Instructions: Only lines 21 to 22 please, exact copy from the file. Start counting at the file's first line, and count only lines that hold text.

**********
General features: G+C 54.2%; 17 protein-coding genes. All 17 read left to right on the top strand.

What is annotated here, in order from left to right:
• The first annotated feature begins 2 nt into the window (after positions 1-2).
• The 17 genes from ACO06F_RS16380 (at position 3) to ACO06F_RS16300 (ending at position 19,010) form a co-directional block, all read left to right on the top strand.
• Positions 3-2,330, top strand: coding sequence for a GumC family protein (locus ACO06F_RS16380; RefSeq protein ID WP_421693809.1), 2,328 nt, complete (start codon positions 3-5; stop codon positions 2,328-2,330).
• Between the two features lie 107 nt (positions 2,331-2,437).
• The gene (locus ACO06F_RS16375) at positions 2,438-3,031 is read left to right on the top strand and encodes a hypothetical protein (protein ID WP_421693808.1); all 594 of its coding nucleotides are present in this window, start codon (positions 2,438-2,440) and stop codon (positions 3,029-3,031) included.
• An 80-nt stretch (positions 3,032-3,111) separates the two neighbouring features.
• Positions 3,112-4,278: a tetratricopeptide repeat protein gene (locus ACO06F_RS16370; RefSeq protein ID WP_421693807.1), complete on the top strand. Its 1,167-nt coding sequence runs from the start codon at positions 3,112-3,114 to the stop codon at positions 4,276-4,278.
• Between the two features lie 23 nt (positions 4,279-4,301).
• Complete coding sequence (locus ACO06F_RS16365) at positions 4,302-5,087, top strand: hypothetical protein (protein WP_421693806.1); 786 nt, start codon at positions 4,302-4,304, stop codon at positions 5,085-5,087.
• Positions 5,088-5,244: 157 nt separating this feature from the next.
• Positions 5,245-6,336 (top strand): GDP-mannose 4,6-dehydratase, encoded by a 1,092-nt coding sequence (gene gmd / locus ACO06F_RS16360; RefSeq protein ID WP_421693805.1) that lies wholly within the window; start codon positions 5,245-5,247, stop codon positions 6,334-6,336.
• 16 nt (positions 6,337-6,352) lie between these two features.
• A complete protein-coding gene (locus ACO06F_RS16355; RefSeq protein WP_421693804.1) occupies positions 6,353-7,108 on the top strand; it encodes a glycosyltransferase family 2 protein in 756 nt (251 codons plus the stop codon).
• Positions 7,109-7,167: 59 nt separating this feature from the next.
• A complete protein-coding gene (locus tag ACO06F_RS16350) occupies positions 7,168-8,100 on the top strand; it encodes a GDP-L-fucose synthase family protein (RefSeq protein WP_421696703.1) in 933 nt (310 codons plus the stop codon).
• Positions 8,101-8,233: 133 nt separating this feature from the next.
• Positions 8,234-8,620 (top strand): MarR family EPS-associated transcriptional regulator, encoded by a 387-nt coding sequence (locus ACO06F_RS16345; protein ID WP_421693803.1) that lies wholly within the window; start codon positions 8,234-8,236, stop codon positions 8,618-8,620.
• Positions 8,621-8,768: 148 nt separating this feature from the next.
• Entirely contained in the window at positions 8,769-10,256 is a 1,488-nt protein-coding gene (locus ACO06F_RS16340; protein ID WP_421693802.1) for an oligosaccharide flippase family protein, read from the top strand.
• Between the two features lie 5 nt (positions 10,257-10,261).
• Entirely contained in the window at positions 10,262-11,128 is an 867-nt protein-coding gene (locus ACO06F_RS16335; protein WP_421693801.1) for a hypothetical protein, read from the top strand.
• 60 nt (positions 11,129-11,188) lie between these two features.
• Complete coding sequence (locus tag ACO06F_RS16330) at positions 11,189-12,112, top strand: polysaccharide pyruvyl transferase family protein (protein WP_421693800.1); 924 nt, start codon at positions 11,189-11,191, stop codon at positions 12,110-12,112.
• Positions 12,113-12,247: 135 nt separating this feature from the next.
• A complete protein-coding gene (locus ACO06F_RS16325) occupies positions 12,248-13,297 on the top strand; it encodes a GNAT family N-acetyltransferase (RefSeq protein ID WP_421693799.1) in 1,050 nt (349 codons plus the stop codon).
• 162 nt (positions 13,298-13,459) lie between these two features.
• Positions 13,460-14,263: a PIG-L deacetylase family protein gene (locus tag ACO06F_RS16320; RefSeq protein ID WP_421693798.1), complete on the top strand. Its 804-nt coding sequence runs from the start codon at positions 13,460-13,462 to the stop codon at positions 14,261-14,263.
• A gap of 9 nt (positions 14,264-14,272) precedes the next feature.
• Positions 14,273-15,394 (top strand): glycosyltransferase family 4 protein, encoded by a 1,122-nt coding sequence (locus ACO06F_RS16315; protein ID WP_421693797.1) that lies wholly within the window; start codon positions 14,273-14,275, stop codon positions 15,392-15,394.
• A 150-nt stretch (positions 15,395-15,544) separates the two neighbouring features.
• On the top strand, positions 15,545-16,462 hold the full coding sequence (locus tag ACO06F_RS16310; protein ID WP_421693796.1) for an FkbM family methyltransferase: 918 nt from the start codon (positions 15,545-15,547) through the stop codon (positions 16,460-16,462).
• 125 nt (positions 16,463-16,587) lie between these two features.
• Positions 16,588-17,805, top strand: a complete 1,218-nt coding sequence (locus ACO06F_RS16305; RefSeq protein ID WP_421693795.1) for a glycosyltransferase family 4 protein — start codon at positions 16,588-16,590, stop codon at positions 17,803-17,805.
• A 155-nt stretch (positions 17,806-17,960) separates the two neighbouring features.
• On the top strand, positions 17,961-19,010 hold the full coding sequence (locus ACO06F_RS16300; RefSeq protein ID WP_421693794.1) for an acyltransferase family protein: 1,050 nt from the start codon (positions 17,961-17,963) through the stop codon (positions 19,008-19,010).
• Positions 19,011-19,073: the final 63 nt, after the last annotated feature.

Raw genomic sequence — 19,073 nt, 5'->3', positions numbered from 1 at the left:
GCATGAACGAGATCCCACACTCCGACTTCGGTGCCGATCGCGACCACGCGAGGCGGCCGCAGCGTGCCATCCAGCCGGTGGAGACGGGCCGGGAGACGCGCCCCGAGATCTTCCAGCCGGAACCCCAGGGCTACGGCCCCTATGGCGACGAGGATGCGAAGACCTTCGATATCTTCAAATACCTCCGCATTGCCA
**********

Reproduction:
• Entirely contained in the window at positions 8,769-10,256 is a 1,488-nt protein-coding gene (locus ACO06F_RS16340; protein ID WP_421693802.1) for an oligosaccharide flippase family protein, read from the top strand.
• Between the two features lie 5 nt (positions 10,257-10,261).